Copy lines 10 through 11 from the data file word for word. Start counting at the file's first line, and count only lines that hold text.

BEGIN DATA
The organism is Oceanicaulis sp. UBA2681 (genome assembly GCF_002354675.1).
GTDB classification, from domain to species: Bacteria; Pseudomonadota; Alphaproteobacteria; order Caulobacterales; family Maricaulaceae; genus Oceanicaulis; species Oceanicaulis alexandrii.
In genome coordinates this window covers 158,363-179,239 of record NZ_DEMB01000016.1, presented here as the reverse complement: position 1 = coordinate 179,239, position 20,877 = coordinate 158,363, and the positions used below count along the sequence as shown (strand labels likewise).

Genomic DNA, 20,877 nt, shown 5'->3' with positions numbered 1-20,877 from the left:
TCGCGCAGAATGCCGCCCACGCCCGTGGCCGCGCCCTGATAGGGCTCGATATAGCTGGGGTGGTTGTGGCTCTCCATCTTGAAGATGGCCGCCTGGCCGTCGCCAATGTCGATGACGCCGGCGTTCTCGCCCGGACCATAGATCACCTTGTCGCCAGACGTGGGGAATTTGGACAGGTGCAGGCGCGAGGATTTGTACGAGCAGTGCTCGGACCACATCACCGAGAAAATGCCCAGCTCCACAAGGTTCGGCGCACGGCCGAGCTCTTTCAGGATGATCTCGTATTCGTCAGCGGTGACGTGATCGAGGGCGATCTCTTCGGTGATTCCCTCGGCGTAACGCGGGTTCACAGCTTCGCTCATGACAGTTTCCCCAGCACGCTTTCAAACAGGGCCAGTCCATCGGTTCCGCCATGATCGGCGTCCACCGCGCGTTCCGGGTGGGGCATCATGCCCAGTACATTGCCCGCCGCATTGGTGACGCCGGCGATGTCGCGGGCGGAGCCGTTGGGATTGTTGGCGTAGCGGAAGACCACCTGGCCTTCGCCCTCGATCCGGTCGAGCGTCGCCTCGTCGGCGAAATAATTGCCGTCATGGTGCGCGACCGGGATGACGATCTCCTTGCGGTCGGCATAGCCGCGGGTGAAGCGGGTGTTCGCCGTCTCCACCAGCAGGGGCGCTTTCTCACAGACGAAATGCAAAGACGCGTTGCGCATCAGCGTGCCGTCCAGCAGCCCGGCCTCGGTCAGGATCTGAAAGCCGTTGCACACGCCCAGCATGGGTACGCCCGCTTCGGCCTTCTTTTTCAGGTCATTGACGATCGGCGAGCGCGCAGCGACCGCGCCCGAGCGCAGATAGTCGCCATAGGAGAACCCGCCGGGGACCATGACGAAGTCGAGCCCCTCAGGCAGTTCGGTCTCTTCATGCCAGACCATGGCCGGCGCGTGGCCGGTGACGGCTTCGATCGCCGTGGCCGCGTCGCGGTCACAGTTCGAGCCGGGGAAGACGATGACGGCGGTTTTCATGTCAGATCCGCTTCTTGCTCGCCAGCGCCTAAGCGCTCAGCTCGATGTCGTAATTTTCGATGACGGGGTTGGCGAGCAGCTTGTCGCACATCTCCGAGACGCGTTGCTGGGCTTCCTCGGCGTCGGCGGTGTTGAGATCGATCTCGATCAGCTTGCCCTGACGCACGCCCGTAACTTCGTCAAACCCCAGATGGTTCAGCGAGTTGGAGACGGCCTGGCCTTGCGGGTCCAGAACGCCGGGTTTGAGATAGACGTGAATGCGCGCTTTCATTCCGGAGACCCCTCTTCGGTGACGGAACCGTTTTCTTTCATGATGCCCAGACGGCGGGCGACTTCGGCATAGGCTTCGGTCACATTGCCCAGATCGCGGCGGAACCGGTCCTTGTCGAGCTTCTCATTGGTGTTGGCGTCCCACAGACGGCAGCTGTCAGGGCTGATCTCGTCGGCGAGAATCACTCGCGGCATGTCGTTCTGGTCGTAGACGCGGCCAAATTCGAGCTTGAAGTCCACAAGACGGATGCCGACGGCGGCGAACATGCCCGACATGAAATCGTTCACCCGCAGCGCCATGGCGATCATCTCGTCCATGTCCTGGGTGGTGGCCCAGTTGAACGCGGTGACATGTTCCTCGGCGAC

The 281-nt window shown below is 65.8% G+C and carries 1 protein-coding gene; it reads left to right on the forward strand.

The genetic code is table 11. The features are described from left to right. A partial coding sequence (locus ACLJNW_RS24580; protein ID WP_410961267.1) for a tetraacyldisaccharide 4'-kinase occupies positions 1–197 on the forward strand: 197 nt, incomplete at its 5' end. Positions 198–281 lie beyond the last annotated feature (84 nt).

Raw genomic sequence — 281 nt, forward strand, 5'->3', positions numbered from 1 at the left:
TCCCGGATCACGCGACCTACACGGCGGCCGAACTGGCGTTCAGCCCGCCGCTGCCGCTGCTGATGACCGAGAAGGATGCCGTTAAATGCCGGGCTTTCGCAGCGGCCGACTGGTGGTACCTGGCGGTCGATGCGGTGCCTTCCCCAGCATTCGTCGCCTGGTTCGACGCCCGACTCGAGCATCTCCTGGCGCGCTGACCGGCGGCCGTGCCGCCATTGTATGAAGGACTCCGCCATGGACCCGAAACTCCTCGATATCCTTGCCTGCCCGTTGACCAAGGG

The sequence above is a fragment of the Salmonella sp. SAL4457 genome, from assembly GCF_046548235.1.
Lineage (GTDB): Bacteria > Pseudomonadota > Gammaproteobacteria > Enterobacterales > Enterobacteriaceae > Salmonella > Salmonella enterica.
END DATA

The sequence above is a fragment of the Salmonella sp. SAL4457 genome, from assembly GCF_046548235.1.
Lineage (GTDB): Bacteria > Pseudomonadota > Gammaproteobacteria > Enterobacterales > Enterobacteriaceae > Salmonella > Salmonella enterica.